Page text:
Laurene Powell Jobs, the head of the Emerson Collective, one of the new breed of non-foundation impact funds, technically an LLC, which can invest in both for-profit and non-profit organizations. With nearly $20 billion, Powell Jobs is one of the world’s wealthiest women, based on holdings in Apple and Disney built by her late husband, Steve Jobs.
Richard Branson, everybody’s favorite globe-trotting impact billionaire, who has his fingers in everything from the Carbon War Room and the B Team to the all-star human rights advocacy group, the Elders.
Reid Hoffman, a founder of LinkedIn, just acquired by Microsoft for $26 billion, making Hoffman’s stake worth nearly $3 billion. Hoffman is an outspoken provocateur, having pledged $5 million to aid veteran’s if President-elect Donald Trump would release his tax returns.
Mellody Hobson is president of Ariel Investments, the $10 billion fund manager based in Chicago that is one of the country’s largest minority-owned investment firms.
Lynne Benioff, who is building the philanthropic complement to husband Marc Benioff’s platform at Salesforce for advocating corporate responsibility.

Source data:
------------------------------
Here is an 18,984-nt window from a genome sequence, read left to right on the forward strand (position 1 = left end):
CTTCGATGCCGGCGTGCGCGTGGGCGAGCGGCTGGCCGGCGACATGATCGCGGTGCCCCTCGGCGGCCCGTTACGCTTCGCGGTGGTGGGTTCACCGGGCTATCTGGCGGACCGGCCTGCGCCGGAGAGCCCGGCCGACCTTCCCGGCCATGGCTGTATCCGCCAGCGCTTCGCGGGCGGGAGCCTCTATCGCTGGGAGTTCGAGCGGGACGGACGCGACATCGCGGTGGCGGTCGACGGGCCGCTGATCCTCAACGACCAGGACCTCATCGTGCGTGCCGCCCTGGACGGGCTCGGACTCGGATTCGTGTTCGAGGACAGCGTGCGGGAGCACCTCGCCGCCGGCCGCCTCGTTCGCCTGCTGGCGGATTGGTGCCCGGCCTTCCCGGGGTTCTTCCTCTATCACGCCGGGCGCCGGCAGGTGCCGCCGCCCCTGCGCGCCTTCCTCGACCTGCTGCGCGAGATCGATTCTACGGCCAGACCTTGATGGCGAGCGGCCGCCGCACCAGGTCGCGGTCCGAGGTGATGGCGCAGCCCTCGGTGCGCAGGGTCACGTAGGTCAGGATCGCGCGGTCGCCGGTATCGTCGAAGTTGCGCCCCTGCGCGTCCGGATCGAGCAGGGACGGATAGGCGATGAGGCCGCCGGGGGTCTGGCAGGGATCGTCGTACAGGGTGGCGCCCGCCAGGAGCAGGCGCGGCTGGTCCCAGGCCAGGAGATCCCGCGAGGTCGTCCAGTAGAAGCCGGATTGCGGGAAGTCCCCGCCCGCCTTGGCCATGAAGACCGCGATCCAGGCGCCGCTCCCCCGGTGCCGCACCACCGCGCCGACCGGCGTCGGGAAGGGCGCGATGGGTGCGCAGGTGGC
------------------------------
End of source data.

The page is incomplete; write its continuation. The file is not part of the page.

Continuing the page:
Mo Ibrahim, the billionaire founder of Celtel International, which is riding the mobile wave sweeping Africa — an historic infrastructure leapfrog that is a key driver of any emerging market investment thesis as falling prices of connectivity and energy open new customers and new opportunities.
Pierre Omidyar, whose Omidyar Network is one of the earliest LLC’s investing as both a foundation and a venture fund. Since 2004, Omidyar network has invested $1 billion and helped drive much of the research and marketing field-building agenda of the impact-investing community. Omidyar has been a longtime investor in funds managed by Elevar Equity, which has been tapped by Rise.
Elevar, which raised its own $74 million fund last year, has been low-key about its activities. (Maya Chorengel of Elevar lays out a good primer on the firm’s investment thesis in this video panel, which also includes Matt Bannick, head of Omidyar Network.)
Bill Gates was not among the publicly announced list, but folks like Hoffman and Branson are also investors in the Gates-led Breakthrough Energy Coalition. Breakthrough is also pegged as a multi-billion dollar fund and also specifically pegged to meeting specific impact goals, namely, staying below the 2-degree temperature rise limit set by world leaders in the global climate treaty now in force. The Gates Foundation has deployed more than $1 billion in so-called program-related investments in profit-making firms with a clear charitable intent.